Using Azure Storage with Powershell – Initial computer setup

To be able to use Powershell to run commands, lookup file and container (folder ) lists, transfer files from your computer to your Azure storage account, you need some initial setup. This is a one time setup that uses certificates for authentication.

Azure Powershell cmdlets are part of the Azure PS module. Follow this link to get it.

Before this initial setup, if you try to use the Azure cmdlets like:


You’ll get an error similar to:

Get-AzureStorageAccount : No current subscription has been designated. Use Select-AzureSubscription
-Current <subscriptionName> to set the current subscription.
At line:1 char:1
+ Get-AzureStorageAccount
+ ~~~~~~~~~~~~~~~~~~~~~~~
+ CategoryInfo : NotSpecified: (:) [Get-AzureStorageAccount], Exception
+ FullyQualifiedErrorId : System.Exception,Microsoft.WindowsAzure.Commands.ServiceManagement.Stor


To get started, we need a certificate. A self signed certificate is OK.

  1. Follow this link to download and install SDK for Windows 8. We need this SDK because it contains the makecert.exe tool that we’ll use in the next step. Alternatively, you can make and export a certificate manually in certmgr.msc
  2. Use makecert.exe tool and the following Powershell commands to create a certificate. Change the first line to reflect the certificate name of your choice:
    $certName = “SamAzure1”
    $makecertPath = “C:\Program Files (x86)\Windows Kits\8.0\bin\x64”
    Set-Location $makecertPath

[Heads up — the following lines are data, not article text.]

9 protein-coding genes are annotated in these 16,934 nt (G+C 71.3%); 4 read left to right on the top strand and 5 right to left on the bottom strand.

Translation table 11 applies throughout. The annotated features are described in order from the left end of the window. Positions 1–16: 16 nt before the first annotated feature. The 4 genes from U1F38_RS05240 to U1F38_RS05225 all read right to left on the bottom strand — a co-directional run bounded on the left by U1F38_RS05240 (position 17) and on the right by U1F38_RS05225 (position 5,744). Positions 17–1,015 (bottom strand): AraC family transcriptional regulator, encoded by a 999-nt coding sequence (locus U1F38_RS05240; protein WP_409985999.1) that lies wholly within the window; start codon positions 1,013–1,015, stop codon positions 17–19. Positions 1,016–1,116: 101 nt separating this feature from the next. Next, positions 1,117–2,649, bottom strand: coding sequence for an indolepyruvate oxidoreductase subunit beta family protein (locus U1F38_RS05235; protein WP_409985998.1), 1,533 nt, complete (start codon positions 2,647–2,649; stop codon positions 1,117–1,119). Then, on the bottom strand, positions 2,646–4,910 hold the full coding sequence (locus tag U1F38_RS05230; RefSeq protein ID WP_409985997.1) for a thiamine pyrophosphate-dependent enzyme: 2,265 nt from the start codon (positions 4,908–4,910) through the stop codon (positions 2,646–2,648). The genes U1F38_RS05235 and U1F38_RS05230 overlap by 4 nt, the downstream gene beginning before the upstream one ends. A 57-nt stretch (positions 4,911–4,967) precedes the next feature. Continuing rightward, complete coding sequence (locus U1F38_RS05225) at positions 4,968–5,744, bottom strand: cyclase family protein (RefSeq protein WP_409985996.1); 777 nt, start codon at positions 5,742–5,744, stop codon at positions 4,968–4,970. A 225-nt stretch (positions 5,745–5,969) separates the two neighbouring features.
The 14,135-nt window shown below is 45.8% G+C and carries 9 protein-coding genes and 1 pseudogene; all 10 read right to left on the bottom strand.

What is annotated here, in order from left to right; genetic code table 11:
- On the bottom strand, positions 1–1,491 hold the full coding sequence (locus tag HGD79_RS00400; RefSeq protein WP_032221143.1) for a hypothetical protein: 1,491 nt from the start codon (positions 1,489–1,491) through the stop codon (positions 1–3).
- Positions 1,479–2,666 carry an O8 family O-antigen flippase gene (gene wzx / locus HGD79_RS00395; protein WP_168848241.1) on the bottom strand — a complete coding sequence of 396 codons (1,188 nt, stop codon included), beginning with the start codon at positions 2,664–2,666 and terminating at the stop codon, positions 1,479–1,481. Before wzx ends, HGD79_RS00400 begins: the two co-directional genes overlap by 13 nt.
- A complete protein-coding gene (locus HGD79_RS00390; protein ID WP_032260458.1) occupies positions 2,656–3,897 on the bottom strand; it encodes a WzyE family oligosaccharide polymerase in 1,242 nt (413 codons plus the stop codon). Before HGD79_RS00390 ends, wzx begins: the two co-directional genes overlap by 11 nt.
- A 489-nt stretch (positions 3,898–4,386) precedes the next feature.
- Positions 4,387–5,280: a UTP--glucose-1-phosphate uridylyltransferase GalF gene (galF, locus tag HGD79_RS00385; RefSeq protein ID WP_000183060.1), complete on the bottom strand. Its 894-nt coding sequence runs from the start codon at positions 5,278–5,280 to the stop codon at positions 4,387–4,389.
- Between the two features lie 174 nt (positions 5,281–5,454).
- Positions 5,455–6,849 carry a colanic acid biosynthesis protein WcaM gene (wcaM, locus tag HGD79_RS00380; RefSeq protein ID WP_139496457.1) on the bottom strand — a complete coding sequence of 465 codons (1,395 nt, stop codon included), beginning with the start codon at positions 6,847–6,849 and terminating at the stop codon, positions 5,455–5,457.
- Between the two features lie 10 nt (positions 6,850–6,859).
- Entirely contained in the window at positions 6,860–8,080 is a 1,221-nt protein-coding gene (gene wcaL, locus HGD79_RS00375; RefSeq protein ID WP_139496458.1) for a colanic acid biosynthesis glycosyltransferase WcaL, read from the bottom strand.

.\makecert.exe -sky exchange -r -n “CN=$certName” -pe -a sha1 -len 2048 -ss My “$certName.cer” 
  3. Next, upload the resulting .cer file to your Azure account. In Azure Management Interface, click settings on the bottom left, Management Certificates tab, Upload a management certificate:
    blob4Browse to “C:\Program Files (x86)\Windows Kits\8.0\bin\x64” folder, and the .cer file created in step 2 above. It will be named after the $certName value above.
  4. Next, get your subscription name and ID, under settings:

  5. Finally, run the following Powershell commands:
    $certName = “SamAzure1”
    $SubscriptionID = “91e711e4-1620-4e5b-a64b-92a190101010”
    $SubscriptionName = “Visual Studio Premium with MSDN”
    $Cert = Get-ChildItem -Path Cert:\CurrentUser\My | Where { $_.Subject -like “CN=$certName” }
    Set-AzureSubscription -SubscriptionName $SubscriptionName -SubscriptionId $SubscriptionID -Certificate $Cert
    Change the first 3 lines to match your subscription details. $certName must be the same name from step 2 above.

You’re done. This setup remains valid as long as your subscription is active and you haven;t deleted the certificate from your Azure account.

To test, run cmdlets like:




3 responses

  1. Pingback: Resuming timed out uploads/downloads to/from Azure blob storage with azCopy | Sam's Corner

  2. FYI, I also found this way to get past the error which didnt involved installing the SDK or working with Certs.


    February 15, 2015 at 9:56 am

    • Right Brian, I believe this option was added after this post was written back in September 2014. Changes to Azure are proceeding very rapidly, and getting easier to use every day. I find myself revisiting a lot of the posts and updating the information to reflect current Azure features..

      February 17, 2015 at 3:52 pm

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